But it would be unfair to use this to devalue Jadeja's feat.
Scoring one triple century is hard enough. Scoring two in four matches, and three before the age of 24, suggests an unusual degree of mental endurance. Jadeja has scored seven first class centuries in 41 matches, and crossed 200 five times.
And both of Jadeja’s triple tons this season have come in difficult situations. At Surat, Saurashtra had to cross Gujarat's 600 to take the first innings lead. Jadeja walked in at 120 for two and put on 539 with Jogiyani. Against Railways, Saurashtra were 35 for two when Jadeja came in, and 90 for four soon after.
Ever since Shane Warne called him a 'superstar in the making,’ Jadeja has earned a lot of money from the IPL.
But contrary to the stereotype, he has made runs and taken wickets in first class cricket, year after year. He has averaged over 50 with the bat and less than 25 with the ball in four out of the last five seasons.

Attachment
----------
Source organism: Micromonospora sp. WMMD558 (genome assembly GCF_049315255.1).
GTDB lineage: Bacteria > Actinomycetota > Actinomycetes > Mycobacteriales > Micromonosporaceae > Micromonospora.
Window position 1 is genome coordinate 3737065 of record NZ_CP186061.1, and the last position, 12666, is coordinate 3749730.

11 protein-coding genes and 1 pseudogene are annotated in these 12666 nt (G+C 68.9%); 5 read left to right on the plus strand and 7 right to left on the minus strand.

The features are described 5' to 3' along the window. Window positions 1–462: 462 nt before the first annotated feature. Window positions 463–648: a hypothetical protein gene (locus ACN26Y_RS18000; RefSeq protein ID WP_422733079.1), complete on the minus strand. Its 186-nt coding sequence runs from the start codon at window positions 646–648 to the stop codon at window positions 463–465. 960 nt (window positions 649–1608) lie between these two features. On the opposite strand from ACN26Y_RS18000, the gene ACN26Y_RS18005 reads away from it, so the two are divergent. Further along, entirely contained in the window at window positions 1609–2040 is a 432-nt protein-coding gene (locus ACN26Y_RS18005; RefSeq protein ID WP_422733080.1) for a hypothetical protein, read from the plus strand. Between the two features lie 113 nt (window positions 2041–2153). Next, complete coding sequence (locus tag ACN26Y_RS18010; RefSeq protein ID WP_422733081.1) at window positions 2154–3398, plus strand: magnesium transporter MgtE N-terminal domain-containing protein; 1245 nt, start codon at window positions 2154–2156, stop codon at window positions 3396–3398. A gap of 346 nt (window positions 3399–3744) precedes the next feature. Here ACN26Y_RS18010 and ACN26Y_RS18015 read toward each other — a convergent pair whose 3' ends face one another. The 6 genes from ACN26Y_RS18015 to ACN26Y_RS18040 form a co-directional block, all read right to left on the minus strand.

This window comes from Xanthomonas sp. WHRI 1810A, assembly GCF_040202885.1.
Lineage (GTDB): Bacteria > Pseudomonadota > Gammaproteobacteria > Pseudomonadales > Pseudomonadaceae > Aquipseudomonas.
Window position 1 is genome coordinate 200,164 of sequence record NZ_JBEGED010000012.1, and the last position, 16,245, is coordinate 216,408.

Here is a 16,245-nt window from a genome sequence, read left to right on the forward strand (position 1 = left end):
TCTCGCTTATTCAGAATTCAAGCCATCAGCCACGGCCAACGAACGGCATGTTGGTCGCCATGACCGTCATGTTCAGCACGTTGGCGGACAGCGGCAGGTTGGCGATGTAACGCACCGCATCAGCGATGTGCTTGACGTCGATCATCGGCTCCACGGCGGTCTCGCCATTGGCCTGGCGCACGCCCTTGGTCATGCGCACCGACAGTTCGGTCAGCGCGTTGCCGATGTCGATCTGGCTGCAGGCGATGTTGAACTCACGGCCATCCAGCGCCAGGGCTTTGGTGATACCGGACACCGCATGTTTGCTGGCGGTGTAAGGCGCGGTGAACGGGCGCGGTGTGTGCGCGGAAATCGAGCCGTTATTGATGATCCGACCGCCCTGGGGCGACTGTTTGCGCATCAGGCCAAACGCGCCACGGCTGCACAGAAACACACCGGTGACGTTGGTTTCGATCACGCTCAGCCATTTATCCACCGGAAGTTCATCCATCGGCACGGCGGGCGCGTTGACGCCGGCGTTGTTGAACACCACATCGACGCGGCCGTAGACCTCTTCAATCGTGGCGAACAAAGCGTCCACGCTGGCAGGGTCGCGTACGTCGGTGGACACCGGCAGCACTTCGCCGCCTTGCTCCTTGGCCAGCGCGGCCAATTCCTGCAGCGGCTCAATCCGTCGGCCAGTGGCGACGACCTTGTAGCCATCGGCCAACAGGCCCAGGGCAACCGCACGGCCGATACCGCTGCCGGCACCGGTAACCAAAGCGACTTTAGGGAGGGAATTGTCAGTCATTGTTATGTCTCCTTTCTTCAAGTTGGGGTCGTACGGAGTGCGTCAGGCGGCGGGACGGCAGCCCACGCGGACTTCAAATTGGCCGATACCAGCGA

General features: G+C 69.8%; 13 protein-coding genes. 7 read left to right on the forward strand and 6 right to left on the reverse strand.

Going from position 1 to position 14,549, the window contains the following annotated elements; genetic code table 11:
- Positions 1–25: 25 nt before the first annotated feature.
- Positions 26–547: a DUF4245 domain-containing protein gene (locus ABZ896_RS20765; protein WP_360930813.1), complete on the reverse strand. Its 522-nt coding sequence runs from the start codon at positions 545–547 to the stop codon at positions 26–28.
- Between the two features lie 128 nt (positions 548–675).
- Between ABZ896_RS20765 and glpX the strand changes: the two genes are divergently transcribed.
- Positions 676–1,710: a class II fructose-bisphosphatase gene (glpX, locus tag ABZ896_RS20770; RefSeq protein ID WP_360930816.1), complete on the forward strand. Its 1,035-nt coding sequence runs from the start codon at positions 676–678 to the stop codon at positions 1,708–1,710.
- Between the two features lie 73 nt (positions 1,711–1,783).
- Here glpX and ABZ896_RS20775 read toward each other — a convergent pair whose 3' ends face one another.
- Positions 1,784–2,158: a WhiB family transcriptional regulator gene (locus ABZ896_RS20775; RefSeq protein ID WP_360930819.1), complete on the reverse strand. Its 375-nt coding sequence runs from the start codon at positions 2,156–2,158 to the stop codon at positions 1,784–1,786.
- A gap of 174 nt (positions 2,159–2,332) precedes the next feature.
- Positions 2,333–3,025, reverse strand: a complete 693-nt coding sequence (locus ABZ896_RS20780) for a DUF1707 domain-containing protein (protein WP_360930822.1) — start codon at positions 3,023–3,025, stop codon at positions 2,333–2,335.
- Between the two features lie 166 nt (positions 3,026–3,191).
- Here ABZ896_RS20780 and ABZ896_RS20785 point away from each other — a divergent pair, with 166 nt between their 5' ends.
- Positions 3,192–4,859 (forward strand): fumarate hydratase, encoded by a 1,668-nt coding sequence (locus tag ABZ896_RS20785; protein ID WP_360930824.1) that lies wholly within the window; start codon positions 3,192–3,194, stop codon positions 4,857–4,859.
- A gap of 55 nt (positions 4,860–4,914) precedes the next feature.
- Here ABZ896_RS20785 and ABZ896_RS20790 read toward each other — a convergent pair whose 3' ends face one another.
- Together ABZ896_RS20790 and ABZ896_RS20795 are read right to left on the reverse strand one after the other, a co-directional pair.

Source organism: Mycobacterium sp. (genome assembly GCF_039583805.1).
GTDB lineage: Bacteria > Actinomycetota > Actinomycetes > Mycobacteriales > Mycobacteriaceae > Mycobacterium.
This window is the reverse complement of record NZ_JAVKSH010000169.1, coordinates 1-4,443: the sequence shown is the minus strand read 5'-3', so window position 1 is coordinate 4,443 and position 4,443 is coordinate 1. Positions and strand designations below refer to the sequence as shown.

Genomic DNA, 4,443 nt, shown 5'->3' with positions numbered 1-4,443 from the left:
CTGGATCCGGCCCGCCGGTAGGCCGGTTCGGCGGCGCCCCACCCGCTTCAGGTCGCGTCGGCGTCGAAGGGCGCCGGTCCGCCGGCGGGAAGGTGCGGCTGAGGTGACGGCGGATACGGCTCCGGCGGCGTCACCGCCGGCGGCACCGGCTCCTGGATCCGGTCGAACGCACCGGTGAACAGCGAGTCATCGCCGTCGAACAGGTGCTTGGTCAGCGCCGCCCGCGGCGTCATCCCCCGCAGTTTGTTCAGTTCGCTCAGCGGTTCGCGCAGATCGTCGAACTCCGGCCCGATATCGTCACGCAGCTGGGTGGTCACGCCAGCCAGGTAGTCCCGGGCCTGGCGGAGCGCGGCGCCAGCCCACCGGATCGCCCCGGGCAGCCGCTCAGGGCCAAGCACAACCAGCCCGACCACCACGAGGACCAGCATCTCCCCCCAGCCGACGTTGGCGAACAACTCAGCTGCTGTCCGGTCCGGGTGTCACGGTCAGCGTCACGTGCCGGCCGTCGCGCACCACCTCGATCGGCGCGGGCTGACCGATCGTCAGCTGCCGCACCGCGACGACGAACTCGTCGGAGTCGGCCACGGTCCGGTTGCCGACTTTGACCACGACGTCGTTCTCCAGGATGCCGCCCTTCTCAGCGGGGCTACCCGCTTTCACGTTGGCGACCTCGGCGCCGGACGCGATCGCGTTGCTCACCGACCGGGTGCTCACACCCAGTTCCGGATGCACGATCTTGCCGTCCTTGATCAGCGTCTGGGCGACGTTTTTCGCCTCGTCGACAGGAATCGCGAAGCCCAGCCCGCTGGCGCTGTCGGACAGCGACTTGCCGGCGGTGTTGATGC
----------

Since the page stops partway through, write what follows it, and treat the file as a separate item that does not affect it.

But despite his domestic record making him out to be a different kind of player altogether, he competed with Yusuf Pathan for the No.7 slot in the ODI team. He was a good player, but not the explosive lower-order bat India were looking for.
When Chennai Super Kings made him the the IPL's record signing, they were probably suffering from the same misapprehension.
But now, after that third triple ton, no one should be in any doubt as to what kind of player he is.
Karthik is a senior correspondent based in Delhi